In the first week of Yasiel Puig’s career, he took the baseball world by storm. And then he created a shitstorm in the Dodgers‘ clubhouse.
From Jeff Passan of Yahoo Sports on June 30, 2015:
While some issues, like his habitual tardiness for games, have abated this year, according to sources, Puig’s work ethic in batting practice and the weight room continue to bother some teammates. Much of the hostility stems from a general sense of entitlement shown by the 24-year-old. During spring training this year, as Knight writes and multiple sources confirmed to Yahoo Sports, Puig argued with teammates over who should be allowed on a plane ride that typically includes wives and girlfriends. The subject of someone from Puig’s entourage joining the traveling crew came up, and sources told Yahoo Sports that Puig argued with pitcher Zack Greinke and nearly came to blows with infielder Justin Turner over the matter.
Greinke, the National League ERA leader and one of the game’s best pitchers, was at the center of another memorable Puig moment related in Knight’s book. In 2014, during the Dodgers’ annual trip to Chicago, the team bus stopped downtown to allow rookies undergoing hazing to walk into a pizza place and emerge with food for the veterans. Some Dodgers players, not wanting to wait, skipped off the bus. When the bus was ready to leave, Puig was outside, looking for his luggage inside of the bay underneath the bus. After Puig ignored multiple requests to close the luggage bay, Greinke hopped off the bus, grabbed the suitcase in front of Puig and chucked it onto Michigan Avenue. Puig stepped toward Greinke and was restrained by reliever J.P. Howell. Word of the incident spread quickly, those there giddily recounting it to those who got off the bus, and highlighted the chasm between Puig and his teammates.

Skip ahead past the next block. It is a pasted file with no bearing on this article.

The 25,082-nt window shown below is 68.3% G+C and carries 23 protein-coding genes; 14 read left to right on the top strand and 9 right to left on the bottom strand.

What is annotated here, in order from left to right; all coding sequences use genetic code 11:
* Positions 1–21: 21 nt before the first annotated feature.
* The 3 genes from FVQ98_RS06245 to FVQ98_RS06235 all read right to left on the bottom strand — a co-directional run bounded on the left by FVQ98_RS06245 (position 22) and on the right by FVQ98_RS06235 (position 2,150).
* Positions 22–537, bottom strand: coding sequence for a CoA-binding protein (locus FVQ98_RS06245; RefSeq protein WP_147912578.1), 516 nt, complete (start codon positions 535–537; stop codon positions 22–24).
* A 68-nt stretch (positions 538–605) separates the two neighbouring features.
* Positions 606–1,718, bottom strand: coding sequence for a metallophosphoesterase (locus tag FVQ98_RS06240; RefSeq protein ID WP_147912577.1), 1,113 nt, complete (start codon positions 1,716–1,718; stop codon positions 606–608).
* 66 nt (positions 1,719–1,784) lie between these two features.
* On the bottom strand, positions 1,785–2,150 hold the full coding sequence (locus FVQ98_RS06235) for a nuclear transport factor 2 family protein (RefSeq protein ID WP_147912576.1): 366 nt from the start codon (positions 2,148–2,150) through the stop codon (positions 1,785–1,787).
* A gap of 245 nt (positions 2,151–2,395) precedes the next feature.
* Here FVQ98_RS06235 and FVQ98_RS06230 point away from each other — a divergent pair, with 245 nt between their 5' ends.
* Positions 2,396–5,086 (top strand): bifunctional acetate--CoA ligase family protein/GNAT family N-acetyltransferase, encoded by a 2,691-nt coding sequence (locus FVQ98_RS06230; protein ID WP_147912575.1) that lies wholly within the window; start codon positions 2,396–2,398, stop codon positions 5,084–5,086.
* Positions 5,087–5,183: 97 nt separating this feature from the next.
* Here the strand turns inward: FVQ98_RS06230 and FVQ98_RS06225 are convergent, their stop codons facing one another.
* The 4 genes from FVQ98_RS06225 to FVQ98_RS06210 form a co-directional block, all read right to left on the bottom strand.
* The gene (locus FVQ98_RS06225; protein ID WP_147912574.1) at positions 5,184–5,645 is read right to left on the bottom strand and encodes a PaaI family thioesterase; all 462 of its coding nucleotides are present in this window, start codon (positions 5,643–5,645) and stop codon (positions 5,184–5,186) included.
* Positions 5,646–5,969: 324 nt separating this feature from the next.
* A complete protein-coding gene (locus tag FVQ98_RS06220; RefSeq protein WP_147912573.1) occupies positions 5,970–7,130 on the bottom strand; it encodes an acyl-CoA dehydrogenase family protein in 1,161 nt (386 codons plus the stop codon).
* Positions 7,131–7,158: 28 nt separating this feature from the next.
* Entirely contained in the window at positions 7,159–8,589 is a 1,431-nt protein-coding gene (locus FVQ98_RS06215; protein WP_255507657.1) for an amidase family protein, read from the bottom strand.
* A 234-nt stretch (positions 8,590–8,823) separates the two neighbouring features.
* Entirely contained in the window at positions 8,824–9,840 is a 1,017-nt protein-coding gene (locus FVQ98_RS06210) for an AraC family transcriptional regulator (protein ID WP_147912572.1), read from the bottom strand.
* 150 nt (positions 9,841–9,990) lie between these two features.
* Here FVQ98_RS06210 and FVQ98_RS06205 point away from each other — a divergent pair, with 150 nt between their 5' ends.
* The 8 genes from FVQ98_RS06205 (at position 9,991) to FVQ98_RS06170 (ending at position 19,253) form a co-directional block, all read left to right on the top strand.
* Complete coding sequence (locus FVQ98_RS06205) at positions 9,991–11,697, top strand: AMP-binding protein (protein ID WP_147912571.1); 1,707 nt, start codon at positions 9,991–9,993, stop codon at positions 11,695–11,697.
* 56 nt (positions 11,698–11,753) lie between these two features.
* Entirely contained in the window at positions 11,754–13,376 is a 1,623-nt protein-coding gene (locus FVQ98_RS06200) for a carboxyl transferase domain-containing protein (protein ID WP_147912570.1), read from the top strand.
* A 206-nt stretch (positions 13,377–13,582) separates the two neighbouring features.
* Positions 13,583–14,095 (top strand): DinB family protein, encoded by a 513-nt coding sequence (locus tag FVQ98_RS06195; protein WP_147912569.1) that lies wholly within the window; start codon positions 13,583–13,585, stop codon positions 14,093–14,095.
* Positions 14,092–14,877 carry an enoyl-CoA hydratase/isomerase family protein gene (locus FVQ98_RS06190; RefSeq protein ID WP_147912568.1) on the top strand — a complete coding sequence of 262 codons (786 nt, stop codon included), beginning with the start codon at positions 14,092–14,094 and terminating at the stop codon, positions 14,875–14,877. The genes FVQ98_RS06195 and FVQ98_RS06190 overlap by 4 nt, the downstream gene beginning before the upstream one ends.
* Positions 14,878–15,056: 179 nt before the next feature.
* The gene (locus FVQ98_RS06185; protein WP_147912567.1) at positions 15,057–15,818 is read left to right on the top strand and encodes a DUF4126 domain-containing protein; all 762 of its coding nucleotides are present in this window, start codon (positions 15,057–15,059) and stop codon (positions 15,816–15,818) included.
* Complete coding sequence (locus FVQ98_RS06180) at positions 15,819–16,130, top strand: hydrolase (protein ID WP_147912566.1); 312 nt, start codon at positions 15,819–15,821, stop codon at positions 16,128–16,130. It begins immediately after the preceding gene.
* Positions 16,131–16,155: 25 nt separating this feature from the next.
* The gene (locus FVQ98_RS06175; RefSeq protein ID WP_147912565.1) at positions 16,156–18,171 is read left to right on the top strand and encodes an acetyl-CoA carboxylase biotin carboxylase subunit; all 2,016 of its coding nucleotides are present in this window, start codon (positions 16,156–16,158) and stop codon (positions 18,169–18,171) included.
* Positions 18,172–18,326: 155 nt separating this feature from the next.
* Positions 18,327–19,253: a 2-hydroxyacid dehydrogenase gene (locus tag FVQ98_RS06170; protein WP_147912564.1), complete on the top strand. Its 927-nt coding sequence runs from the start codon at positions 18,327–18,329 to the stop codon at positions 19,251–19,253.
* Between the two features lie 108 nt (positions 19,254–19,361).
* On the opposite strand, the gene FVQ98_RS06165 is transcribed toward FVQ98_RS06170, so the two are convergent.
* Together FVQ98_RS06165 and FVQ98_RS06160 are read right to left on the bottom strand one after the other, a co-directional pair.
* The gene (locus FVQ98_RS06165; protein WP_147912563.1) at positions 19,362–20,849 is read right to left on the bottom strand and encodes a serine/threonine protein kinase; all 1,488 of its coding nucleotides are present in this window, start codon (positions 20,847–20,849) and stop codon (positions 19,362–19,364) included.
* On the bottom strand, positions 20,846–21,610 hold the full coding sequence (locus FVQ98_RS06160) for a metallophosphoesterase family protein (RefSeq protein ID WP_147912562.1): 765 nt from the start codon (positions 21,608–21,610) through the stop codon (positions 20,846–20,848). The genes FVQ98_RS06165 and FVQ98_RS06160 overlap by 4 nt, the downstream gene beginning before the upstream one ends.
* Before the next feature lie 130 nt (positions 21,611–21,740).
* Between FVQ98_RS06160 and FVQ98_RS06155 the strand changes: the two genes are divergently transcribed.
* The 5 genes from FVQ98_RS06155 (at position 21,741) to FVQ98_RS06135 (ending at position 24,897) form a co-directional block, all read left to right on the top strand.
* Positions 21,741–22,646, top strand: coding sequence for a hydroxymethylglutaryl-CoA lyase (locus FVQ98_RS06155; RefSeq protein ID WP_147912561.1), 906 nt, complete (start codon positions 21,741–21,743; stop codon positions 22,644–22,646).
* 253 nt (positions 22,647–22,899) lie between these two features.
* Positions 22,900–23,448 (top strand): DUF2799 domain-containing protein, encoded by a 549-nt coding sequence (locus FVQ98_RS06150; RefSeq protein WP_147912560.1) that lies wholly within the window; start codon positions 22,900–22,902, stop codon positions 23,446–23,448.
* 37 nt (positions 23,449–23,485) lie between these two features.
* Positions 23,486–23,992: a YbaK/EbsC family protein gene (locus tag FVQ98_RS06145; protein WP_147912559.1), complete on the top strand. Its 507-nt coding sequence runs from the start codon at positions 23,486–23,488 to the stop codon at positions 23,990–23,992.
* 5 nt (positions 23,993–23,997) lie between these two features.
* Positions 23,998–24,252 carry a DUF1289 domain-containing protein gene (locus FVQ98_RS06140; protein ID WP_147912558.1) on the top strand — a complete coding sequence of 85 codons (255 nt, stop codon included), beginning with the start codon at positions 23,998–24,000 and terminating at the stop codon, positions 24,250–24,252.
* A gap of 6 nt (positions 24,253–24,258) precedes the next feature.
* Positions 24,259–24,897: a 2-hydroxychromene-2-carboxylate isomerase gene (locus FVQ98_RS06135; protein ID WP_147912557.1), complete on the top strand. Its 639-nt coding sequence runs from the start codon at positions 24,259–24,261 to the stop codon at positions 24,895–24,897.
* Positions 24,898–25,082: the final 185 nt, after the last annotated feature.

This is the same guy that the Dodgers are telling inquiring teams is not available “at least not now.” This is also the same guy that an unnamed Dodgers player told Passan last summer that trading him “would be addition by subtraction.”
In his first two seasons with the Dodgers, you could make the argument that Puig was worth the headache, hitting .305 with an .888 OPS over the first 252 games of his career. Then we get to 2015, and a combination of injuries, poor performance (.255 with a .758 OPS in 79 games), and being at the forefront of clubhouse turmoil makes you reconsider if he’s worth the headache at all.
Earlier this week, new Dodgers manager Dave Roberts offered Puig the opportunity to start the 2016 season with a clean slate.
Manager Dave Roberts pulled Puig aside for their first in-person meeting and promised him a clean slate in 2016. Kershaw vouched for the stability of his relationship with Puig, while the man himself suggested he and Kershaw needed to sit down during spring training “just to make sure that we’re all on the same page.”
“For me, it’s more of ‘let’s wipe the slate clean and let’s start anew,'” Roberts said. “There’s the same core of players, but there’s a completely different coaching staff. And we just want him to be himself. So let’s start fresh.”
You can always count on a guy like Dave Roberts to be a levelheaded thinker and give a guy a second chance, whether he deserves it or not. Beyond that, it just makes sense for the Dodgers to hang on to Puig in the first place, given that his trade value is in the gutter at the moment, thanks to all of the aforementioned reasons why 2015 was such a forgettable year for him.